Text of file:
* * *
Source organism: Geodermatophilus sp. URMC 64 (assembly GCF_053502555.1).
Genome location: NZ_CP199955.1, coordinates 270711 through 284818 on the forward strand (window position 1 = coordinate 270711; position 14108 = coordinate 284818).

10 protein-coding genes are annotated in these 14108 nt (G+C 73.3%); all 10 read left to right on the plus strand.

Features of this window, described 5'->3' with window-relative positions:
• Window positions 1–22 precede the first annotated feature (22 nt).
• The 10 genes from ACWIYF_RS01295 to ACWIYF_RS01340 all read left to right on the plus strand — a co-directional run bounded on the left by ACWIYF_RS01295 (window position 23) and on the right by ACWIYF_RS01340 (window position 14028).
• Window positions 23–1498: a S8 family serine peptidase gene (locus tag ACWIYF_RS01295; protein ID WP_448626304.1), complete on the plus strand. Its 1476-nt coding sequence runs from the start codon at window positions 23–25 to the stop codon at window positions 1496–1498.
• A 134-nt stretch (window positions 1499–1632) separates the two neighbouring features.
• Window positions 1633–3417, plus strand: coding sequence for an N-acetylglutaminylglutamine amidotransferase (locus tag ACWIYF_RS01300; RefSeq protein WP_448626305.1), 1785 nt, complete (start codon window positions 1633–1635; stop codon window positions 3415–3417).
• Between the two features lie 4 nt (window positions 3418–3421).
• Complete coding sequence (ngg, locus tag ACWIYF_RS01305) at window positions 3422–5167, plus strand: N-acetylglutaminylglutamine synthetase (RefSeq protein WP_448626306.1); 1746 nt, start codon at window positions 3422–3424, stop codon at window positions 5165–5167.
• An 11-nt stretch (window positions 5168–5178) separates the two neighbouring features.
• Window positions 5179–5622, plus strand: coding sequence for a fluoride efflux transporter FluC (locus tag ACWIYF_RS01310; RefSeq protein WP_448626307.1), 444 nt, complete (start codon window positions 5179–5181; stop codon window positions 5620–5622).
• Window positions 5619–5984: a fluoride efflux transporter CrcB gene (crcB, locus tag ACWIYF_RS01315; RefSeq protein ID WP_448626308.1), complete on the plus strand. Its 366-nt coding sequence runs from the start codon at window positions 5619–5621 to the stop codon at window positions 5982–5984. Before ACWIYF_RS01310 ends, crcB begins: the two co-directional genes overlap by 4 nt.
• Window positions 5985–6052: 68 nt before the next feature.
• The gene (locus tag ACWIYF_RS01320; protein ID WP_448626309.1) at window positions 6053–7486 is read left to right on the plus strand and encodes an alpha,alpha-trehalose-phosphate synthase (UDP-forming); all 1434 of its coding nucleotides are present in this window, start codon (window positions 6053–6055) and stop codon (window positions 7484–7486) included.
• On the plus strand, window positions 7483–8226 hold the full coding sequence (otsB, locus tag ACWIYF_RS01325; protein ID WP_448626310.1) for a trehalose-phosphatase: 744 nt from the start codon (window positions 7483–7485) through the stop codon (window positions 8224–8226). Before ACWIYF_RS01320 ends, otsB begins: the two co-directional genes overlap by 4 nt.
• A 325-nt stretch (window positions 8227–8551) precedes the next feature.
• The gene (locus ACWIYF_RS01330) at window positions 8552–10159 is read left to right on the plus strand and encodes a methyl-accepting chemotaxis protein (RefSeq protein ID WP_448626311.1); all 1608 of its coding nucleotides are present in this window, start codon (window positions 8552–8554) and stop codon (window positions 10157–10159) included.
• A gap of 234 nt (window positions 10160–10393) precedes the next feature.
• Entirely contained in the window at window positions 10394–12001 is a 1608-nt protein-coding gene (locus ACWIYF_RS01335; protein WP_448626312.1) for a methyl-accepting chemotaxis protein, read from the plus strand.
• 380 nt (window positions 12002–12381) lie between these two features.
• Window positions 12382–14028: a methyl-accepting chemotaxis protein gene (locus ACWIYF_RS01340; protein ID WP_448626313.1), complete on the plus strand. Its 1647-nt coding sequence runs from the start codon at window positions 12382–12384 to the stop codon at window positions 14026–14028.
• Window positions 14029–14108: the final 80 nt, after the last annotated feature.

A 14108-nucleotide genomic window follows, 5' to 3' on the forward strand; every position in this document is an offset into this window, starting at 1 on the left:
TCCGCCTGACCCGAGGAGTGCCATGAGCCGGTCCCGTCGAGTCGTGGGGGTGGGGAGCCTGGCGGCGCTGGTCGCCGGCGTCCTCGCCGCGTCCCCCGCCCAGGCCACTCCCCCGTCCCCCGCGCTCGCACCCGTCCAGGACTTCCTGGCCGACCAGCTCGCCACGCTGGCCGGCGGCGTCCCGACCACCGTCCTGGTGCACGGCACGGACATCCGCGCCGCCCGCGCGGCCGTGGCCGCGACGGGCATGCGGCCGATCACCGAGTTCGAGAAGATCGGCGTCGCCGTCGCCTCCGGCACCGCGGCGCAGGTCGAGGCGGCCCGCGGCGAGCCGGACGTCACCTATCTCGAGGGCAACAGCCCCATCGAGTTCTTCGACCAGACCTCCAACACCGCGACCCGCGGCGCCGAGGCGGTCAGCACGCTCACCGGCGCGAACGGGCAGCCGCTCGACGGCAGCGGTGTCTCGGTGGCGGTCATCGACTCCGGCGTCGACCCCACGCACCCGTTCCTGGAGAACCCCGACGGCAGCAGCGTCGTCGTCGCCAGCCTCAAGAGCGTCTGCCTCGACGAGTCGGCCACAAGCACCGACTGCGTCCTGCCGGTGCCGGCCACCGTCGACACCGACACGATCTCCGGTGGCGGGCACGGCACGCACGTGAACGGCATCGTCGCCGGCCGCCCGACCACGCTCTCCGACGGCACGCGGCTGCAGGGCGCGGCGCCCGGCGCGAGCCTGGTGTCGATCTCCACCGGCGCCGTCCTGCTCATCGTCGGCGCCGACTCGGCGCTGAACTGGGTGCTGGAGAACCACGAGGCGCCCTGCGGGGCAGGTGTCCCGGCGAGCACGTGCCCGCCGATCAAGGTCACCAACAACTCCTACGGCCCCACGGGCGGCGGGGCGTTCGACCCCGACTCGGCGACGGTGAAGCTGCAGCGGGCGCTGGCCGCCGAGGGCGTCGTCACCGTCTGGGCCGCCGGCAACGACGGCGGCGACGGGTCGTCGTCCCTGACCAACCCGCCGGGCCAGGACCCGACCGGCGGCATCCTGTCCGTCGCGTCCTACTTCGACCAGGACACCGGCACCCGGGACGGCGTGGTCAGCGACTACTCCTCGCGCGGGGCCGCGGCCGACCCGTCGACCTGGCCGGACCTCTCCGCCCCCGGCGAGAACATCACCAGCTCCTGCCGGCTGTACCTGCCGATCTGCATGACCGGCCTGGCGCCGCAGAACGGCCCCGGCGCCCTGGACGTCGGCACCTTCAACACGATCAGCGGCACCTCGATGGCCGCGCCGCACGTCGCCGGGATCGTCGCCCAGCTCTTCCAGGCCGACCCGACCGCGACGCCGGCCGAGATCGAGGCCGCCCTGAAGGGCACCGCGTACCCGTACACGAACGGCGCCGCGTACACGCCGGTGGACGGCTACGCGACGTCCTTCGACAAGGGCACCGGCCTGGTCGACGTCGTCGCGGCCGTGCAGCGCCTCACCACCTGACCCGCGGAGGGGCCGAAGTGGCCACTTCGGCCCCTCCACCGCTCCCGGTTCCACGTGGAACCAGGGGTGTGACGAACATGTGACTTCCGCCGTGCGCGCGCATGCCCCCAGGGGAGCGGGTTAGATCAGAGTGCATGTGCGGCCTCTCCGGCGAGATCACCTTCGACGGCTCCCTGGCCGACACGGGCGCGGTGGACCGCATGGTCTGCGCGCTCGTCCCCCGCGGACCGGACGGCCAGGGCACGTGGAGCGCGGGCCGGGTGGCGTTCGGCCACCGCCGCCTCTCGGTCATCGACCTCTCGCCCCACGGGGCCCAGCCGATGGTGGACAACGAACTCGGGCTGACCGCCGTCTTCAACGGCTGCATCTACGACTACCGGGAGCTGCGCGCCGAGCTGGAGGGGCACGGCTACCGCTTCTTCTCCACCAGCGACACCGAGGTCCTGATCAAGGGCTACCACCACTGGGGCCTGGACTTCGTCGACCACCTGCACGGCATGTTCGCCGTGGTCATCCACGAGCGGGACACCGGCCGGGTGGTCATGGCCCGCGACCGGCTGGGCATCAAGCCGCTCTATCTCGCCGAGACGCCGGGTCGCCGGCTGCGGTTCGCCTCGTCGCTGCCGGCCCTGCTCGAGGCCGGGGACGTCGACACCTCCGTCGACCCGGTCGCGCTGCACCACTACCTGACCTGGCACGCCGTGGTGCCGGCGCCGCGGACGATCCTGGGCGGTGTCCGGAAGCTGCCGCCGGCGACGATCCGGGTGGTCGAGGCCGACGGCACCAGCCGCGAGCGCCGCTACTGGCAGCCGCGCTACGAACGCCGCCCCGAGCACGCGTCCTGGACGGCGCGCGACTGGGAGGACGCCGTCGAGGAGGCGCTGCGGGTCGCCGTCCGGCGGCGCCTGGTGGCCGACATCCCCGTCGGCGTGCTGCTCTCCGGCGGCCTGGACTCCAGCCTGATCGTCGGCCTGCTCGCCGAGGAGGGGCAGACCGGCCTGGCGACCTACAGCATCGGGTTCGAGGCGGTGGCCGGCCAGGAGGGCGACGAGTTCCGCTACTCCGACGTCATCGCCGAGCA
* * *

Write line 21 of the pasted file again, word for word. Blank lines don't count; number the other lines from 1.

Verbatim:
• Entirely contained in the window at window positions 10394–12001 is a 1608-nt protein-coding gene (locus ACWIYF_RS01335; protein WP_448626312.1) for a methyl-accepting chemotaxis protein, read from the plus strand.